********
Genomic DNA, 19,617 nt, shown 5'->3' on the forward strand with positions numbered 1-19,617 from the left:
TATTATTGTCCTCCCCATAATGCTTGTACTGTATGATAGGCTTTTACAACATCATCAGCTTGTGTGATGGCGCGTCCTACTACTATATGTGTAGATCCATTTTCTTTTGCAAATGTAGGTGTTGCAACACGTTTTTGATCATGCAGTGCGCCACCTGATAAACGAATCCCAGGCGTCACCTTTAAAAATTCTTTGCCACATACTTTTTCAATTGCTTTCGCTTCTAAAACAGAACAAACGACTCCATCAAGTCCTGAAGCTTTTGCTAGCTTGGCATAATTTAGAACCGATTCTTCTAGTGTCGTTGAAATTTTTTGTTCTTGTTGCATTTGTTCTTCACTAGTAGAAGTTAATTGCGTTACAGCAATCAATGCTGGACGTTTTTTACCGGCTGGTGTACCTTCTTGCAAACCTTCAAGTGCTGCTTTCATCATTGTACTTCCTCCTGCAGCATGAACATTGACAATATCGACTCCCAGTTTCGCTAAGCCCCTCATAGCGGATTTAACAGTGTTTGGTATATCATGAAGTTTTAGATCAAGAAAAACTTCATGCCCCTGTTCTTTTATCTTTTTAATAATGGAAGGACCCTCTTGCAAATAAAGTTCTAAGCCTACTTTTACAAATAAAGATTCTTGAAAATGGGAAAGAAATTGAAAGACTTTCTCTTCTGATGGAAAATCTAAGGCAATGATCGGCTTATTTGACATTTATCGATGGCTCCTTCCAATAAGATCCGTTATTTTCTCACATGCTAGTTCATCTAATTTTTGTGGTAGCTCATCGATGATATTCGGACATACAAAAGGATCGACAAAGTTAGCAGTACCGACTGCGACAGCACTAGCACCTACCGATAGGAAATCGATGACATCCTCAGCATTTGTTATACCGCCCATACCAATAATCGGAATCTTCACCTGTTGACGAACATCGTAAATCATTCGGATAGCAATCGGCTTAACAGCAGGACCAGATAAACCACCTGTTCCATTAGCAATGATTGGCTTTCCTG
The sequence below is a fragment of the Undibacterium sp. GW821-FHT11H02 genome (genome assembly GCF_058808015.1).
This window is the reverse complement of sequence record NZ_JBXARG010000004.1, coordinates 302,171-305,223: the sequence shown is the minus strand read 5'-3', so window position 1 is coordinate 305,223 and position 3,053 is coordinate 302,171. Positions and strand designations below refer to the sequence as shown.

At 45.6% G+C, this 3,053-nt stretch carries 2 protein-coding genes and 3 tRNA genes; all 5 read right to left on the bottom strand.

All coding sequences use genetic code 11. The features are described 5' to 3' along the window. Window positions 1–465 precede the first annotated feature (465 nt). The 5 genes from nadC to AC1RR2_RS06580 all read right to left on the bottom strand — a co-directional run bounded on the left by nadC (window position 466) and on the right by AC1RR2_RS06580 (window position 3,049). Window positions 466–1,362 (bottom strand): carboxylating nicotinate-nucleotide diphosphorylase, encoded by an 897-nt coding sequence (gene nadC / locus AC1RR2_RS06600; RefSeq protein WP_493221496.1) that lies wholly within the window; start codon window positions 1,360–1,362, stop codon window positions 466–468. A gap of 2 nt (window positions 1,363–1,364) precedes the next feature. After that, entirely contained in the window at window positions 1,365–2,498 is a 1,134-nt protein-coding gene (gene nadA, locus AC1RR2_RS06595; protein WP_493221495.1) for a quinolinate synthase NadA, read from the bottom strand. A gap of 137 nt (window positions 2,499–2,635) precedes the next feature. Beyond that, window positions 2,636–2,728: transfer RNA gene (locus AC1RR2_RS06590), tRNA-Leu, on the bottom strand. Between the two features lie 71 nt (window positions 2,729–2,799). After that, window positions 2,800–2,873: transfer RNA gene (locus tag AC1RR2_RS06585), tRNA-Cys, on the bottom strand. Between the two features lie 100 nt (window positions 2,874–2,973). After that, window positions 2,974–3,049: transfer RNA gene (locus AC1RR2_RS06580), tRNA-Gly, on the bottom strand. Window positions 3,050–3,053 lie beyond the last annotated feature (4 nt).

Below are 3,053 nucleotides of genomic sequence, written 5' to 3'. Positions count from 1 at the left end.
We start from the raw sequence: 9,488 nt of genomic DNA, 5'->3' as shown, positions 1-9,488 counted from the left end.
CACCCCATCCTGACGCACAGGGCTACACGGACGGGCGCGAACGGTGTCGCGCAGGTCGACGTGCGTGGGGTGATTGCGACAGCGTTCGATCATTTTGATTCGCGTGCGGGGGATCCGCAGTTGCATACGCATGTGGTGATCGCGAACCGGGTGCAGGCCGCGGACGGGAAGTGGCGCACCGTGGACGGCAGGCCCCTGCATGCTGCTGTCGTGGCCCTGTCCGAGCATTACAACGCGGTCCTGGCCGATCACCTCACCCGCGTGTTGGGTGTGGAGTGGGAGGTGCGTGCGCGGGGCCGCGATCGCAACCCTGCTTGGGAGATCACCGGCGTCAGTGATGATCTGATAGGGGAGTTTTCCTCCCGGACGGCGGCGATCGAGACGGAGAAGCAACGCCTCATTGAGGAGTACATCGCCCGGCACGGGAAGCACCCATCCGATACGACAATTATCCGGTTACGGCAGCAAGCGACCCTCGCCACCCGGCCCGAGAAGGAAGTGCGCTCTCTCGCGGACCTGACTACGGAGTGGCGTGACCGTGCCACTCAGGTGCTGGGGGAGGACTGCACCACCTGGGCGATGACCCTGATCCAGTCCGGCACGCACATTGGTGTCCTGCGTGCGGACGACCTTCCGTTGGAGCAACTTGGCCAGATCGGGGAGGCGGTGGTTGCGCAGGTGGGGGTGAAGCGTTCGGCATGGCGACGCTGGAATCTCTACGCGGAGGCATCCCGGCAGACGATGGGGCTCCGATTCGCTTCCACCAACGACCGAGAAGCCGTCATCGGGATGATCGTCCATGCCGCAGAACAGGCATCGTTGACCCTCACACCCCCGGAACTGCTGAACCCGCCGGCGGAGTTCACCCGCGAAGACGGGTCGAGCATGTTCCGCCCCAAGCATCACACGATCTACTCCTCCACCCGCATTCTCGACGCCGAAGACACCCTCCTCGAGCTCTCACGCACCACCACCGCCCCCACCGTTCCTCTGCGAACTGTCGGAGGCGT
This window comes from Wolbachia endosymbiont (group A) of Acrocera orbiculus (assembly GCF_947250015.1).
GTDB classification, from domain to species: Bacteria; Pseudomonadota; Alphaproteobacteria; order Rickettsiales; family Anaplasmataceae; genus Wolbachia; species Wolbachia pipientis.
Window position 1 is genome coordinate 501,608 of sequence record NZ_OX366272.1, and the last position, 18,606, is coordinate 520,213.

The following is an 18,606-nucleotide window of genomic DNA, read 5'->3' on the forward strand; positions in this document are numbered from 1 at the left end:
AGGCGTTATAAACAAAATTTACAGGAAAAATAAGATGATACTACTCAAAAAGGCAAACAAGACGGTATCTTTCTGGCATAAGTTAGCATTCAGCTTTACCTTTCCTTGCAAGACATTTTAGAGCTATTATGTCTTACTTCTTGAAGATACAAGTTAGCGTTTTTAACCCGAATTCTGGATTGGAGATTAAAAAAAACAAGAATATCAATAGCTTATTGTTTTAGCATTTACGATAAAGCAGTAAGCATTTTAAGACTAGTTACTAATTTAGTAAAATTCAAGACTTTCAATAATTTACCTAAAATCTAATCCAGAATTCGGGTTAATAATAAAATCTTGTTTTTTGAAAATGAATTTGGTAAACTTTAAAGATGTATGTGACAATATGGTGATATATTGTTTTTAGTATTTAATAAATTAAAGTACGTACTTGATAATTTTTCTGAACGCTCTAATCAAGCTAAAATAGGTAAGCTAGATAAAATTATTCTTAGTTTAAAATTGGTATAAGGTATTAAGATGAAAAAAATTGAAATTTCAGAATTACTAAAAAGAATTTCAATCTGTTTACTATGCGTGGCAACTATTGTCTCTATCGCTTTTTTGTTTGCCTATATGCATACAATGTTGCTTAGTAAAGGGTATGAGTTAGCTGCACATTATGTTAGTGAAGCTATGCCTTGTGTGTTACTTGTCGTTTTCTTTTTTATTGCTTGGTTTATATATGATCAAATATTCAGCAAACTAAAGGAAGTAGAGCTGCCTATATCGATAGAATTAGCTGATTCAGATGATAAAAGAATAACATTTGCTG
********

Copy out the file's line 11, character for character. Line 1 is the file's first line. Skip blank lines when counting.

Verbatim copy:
GTDB classification, from domain to species: Bacteria; Pseudomonadota; Alphaproteobacteria; order Rickettsiales; family Anaplasmataceae; genus Wolbachia; species Wolbachia pipientis.